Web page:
Pace critics who’ll inevitably find a way to fit the movie to strong preexisting opinions pro or contra Mendes and Eggers, it’s hard to tell where the script ends and Mendes’ tendency to pitch performances to the back row of the balcony begins. But either way, the friends and family Burt (Krasinski) and Verona (Maya Rudolph) visit in Phoenix, Tucson, Madison, Montreal and Miami are mostly pretty appalling caricatures. The assumptions behind the character types are alternately snobbish — Allison Janney as Verona’s cackling white-trashy ex-coworker — and reverse-snobbish — particularly Maggie Gyllenhaal as Burt’s childhood friend turned Women’s Studies prof and attachment parent. Given that she’s first glimpsed breast-feeding a toddler, it’s possible Gyllenhaal intends to skewer her own hippie-mom image, but her subsequent shrill pronouncements, of the racially overfamiliar and their-ignorance-is-not-their-fault-but-society’s variety, go pretty deep into a hateful grotesque of liberal condescension. (She does, though, have better taste in music than the movie does: Vashti Bunyan and the Stranglers play at her house, while the overpunctuating nondiegetic music comes courtesy Alexei Murdoch, who is to Damien Rice as Damien Rice is to Nick Drake. Apparently Mendes didn’t want to unpleasant music to play at the house of an unpleasant character; I think I know why, and I’ll get to that in a minute.)

Burt and Verona’s anxieties about parenthood are projected onto the indifferent, overbearing, disappointed and deadbeat parents they meet — but seem to be resolved by conversations affirming that They Won’t Be Like Them. This is not an unrealistic attitude for characters to take, but a movie about such characters shouldn’t take it at face value. The fright-mask characterizations don’t extend to Verona’s sister (Carmen Ejogo) or Burt’s brother (Paul Schneider) — and Verona’s interaction with her sister is literally bathed in sentiment, the two of them cocooning in a tub and assuring Verona of her fitness for motherhood.

For all of its broad brushstrokes, Away We Go is too vain a movie to be truly messy. Burt and Verona travel to a lot of places that Sarah Palin would say qualify as “the real America”, but Away We Go doesn’t lower itself so far as to actually look average. Phoenix — home of Janney, cowed bottled-water-stasher Jim Gaffigan, and the only kids in the entire movie who act like real kids, sullen and embarrassed — is disgusting, but the way Eggers, Vida and Mendes visualize Burt and Verona’s disgust with Phoenix is through a trip to the dog track. Gauche, sure — but still photogenic, which is more than can be said for that city’s hours of sprawl. A couple hours down the I-10, Verona’s sister complains that her new boyfriend only takes her to chain restaurants — not that we ever set foot inside a Long John Silver; instead Tucson is all saguaros and sunsets. (I’ve been to Tucson. I bought luggage in a Ross at the foot of a canyon.)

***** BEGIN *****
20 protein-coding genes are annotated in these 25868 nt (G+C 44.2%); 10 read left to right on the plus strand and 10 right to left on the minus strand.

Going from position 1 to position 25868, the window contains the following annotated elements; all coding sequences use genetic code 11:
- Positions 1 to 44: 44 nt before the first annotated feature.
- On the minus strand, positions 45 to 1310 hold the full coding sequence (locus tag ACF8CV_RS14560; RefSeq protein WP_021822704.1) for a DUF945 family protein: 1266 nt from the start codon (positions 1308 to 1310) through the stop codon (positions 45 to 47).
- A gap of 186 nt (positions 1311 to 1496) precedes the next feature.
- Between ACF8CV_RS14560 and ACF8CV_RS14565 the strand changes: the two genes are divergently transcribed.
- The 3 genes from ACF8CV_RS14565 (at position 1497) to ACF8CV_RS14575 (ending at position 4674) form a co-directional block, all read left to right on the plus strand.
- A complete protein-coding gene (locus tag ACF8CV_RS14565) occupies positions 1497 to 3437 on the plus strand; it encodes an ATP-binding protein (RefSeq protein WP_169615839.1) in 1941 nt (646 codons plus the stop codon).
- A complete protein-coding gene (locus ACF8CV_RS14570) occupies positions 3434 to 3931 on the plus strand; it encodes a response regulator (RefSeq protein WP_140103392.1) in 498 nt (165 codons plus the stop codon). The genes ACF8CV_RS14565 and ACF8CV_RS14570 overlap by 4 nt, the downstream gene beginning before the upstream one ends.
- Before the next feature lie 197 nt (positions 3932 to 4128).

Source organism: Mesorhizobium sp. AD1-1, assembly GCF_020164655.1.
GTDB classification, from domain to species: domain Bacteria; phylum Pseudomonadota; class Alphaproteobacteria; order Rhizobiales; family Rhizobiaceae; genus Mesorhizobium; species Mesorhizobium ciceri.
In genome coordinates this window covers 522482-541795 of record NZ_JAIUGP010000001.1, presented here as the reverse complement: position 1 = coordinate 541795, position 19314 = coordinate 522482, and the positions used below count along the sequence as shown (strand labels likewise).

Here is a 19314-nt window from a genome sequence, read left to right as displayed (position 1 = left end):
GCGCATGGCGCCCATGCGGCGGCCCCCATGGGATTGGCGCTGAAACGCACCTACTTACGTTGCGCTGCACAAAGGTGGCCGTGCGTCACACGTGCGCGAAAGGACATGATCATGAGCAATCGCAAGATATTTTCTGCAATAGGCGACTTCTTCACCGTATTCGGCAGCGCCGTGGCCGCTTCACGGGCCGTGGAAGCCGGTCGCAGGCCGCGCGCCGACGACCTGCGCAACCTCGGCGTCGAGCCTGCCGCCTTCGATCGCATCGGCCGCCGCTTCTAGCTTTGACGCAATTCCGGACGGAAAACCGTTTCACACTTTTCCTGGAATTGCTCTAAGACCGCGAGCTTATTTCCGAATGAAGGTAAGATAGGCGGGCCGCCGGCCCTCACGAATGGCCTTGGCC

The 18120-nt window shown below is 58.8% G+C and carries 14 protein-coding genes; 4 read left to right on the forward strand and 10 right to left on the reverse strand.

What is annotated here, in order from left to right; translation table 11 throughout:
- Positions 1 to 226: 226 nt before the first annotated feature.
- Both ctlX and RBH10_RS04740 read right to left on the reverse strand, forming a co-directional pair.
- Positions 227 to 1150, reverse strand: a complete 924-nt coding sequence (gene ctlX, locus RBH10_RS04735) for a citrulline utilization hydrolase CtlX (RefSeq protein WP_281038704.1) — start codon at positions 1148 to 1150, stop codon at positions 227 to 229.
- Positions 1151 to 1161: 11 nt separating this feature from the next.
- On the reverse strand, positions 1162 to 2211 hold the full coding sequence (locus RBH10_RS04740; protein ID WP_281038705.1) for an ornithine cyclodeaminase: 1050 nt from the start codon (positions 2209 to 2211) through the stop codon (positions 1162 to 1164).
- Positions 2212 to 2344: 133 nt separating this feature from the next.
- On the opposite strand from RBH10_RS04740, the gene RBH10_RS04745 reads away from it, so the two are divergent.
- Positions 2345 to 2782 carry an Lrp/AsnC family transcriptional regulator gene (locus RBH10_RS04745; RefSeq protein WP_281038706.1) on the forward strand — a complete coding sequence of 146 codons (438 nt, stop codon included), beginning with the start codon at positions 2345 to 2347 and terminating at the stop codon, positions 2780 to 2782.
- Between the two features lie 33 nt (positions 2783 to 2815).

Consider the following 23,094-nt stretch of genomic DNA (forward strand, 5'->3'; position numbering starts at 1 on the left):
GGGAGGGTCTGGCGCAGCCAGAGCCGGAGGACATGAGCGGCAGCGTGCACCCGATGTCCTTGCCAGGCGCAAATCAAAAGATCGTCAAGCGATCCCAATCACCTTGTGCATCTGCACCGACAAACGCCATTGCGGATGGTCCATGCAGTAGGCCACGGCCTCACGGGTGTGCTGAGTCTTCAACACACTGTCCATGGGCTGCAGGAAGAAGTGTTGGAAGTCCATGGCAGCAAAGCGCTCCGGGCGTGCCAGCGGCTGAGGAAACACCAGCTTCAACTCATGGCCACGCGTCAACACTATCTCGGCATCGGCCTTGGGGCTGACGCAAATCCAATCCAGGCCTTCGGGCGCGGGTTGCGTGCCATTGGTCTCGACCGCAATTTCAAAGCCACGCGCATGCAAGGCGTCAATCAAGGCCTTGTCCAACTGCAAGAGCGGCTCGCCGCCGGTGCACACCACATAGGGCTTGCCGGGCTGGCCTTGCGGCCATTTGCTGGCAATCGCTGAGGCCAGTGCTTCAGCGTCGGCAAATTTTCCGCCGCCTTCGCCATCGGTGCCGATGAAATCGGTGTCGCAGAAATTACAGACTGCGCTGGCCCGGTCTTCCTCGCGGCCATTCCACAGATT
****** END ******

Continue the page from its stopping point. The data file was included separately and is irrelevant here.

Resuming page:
Movies with era-appropriate tacky interior design — my ideal here is beer-label Seventies skuzz like California Split, but picture your own — end up with dated, nostalgic texture: the ill-advised furnishings locate the movie historically, maybe even match up with the periphery of a childhood memory. Especially in his stage work, Mendes’ sculpted space can hum with tension, but he’s not the kind of director who appreciates the insides of houses inhabited by actual people: Away We Go’s widescreen compositions vibrate with symmetry, like a living room all slipcovered and plastic-shielded. Despite the wealth of unstylish Americana at his disposal in Away We Go, he’d rather shoot key scenes under the boughs of orange trees. In this movie about finding a place to call home, the final destination is telegraphed almost immediately — and it’s a postcard spot that looks as artificial as the conflict that got us there.